How do you defend the indefensible?
This week, a lawyer in Norway named Geir Lippestad answered questions from the press about his new client, accused in a case so terrible it's still hard to grasp.
Asked if Anders Behring Breivik showed any empathy for the young victims in the mass shooting last week, the lawyer answered: "No."
Another reporter asked if he had hesitated to take this case.
Yes, at first, he said. But he decided, "If I said no to this job, I said no to democracy."
Which seems like a pretty good answer.
How do you defend the indefensible? Criminal defense lawyers on the worst cases, the accused child killers, serial rapists or mass murderers, must hear that question in their sleep: How do you do what you do? How do you represent the best interests of someone like Julie Schenecker, the Tampa woman accused of shooting her own teenage son and daughter dead in their home in the suburbs?
I called Byron Hileman, who has handled many murder cases in his 35 years at it, more than 20 involving the death penalty and some "pretty bad folks." He represents Dontae Morris, charged in the murders of Tampa police Officers David Curtis and Jeffrey Kocab, as well as three other Tampa men. Yes, Hileman is familiar with the question.
Years back, he told a mentor he was tired of the system. "I'm sick of all the nastiness and so forth, the games that are played, the problems the system has," Hileman remembers saying. "I don't know if I want to do this kind of work."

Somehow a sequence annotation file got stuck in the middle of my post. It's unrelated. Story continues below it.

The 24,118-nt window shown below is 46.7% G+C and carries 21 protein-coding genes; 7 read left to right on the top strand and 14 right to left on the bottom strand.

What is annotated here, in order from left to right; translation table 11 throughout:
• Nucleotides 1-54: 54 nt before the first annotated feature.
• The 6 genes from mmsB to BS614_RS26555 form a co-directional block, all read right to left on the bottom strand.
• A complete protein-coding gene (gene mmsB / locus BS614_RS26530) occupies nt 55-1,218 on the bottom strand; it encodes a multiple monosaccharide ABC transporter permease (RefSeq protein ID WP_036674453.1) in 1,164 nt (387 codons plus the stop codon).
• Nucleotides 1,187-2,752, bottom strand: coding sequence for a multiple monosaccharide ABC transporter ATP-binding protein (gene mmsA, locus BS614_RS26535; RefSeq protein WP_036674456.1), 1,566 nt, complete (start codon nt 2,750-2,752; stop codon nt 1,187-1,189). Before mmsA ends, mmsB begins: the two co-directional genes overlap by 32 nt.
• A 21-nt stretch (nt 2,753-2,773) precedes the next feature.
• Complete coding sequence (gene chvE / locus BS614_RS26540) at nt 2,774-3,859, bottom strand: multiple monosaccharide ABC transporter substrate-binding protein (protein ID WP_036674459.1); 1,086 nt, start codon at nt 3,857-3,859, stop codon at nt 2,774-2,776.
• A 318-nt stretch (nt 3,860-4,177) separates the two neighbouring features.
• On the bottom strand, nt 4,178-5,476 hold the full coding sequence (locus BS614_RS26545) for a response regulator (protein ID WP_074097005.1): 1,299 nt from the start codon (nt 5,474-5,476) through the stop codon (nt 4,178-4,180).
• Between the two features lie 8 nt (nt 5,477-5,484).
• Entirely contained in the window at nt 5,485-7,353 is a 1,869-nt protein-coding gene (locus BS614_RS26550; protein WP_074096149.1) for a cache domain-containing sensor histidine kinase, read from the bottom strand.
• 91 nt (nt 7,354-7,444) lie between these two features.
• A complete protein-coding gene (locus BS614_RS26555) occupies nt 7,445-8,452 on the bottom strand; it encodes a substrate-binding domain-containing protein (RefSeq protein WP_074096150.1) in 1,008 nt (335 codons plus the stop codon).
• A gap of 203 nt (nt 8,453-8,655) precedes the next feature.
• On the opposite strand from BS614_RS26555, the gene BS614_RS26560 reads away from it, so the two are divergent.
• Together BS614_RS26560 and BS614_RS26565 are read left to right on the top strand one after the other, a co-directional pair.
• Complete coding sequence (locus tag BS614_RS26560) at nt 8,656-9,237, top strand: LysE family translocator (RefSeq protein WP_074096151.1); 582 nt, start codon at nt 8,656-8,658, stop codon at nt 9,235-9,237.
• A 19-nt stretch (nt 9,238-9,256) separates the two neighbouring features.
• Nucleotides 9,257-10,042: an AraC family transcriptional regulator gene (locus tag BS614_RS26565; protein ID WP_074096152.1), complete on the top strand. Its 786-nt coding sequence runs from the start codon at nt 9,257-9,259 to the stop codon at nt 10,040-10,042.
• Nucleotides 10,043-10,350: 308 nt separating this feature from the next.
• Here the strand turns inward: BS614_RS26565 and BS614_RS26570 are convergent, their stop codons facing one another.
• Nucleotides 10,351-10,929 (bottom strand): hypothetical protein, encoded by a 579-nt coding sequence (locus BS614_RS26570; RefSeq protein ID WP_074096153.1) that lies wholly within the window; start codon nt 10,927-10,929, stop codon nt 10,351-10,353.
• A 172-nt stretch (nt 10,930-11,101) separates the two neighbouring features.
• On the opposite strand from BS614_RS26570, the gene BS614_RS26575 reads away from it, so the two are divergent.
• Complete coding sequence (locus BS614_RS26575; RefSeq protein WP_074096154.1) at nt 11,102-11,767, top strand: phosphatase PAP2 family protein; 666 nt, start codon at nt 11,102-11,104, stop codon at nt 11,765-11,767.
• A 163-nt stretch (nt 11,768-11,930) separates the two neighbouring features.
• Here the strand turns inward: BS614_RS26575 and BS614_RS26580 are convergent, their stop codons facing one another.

His mentor told him: "If you're going to be a member of the church, you have to believe in God." It took a minute to get it.
"You can't have a commitment you turn on and off," he says now.
He calls the system imperfect and also the best that exists, the cases "terribly sad." No one wins. But without the structure of our system, "we'd have the law of the jungle, or lynch mob justice."
Longtime defense lawyer Robert Fraser, defending Julie Schenecker, says the question speaks to how little we're taught in American civics about how the criminal court system is supposed to work.
Lawyers new to the Pinellas-Pasco Public Defender's Office are given an analogy about a different profession: "Trauma surgeons are highly trained and have a specific skill," says Public Defender Bob Dillinger. "When someone is wheeled in on a gurney, no one says, 'This is a good person — work hard' or 'This is a bad person — don't do so much.' "
"We're defending the Constitution," Dillinger says. "They don't let you pick and choose what part of the Constitution you want to defend."
Dillinger was once on the defense team for Oba Chandler, convicted of killing an Ohio mother and her two daughters and dumping their bodies in Tampa Bay. But the heaviest disapproval Dillinger remembers was when he represented a man charged with the triple murder of a grandmother, mother and an 11-year-old.
When people ask how he sleeps at night, representing guilty people, he always tells them it's the innocent ones that keep you up.
Which seems like a pretty good answer, too. Why defend the indefensible? Because for you or me to be innocent until proven guilty, somebody has to.